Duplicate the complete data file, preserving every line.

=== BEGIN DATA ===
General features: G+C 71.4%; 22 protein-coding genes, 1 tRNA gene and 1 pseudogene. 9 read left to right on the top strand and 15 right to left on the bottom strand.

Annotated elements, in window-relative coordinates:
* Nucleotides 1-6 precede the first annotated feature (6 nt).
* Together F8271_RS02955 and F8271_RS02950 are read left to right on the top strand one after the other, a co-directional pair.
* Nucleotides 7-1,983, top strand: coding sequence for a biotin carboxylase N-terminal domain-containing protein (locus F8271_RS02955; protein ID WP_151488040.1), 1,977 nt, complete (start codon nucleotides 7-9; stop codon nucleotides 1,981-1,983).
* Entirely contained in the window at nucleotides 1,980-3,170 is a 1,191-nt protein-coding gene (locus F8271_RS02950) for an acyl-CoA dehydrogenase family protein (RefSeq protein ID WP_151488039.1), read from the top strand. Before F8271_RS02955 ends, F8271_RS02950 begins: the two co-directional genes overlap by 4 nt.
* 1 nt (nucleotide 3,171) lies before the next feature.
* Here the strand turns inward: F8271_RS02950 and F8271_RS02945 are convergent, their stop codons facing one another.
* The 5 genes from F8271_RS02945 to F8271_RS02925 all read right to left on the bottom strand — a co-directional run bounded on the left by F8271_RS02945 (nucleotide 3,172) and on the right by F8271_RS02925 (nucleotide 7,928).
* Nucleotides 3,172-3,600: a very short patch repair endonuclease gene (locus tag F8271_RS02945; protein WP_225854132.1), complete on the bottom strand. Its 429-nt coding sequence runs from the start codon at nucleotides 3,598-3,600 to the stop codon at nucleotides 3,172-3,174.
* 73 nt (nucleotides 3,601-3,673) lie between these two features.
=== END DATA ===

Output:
General features: G+C 71.4%; 22 protein-coding genes, 1 tRNA gene and 1 pseudogene. 9 read left to right on the top strand and 15 right to left on the bottom strand.

Annotated elements, in window-relative coordinates:
* Nucleotides 1-6 precede the first annotated feature (6 nt).
* Together F8271_RS02955 and F8271_RS02950 are read left to right on the top strand one after the other, a co-directional pair.
* Nucleotides 7-1,983, top strand: coding sequence for a biotin carboxylase N-terminal domain-containing protein (locus F8271_RS02955; protein ID WP_151488040.1), 1,977 nt, complete (start codon nucleotides 7-9; stop codon nucleotides 1,981-1,983).
* Entirely contained in the window at nucleotides 1,980-3,170 is a 1,191-nt protein-coding gene (locus F8271_RS02950) for an acyl-CoA dehydrogenase family protein (RefSeq protein ID WP_151488039.1), read from the top strand. Before F8271_RS02955 ends, F8271_RS02950 begins: the two co-directional genes overlap by 4 nt.
* 1 nt (nucleotide 3,171) lies before the next feature.
* Here the strand turns inward: F8271_RS02950 and F8271_RS02945 are convergent, their stop codons facing one another.
* The 5 genes from F8271_RS02945 to F8271_RS02925 all read right to left on the bottom strand — a co-directional run bounded on the left by F8271_RS02945 (nucleotide 3,172) and on the right by F8271_RS02925 (nucleotide 7,928).
* Nucleotides 3,172-3,600: a very short patch repair endonuclease gene (locus tag F8271_RS02945; protein WP_225854132.1), complete on the bottom strand. Its 429-nt coding sequence runs from the start codon at nucleotides 3,598-3,600 to the stop codon at nucleotides 3,172-3,174.
* 73 nt (nucleotides 3,601-3,673) lie between these two features.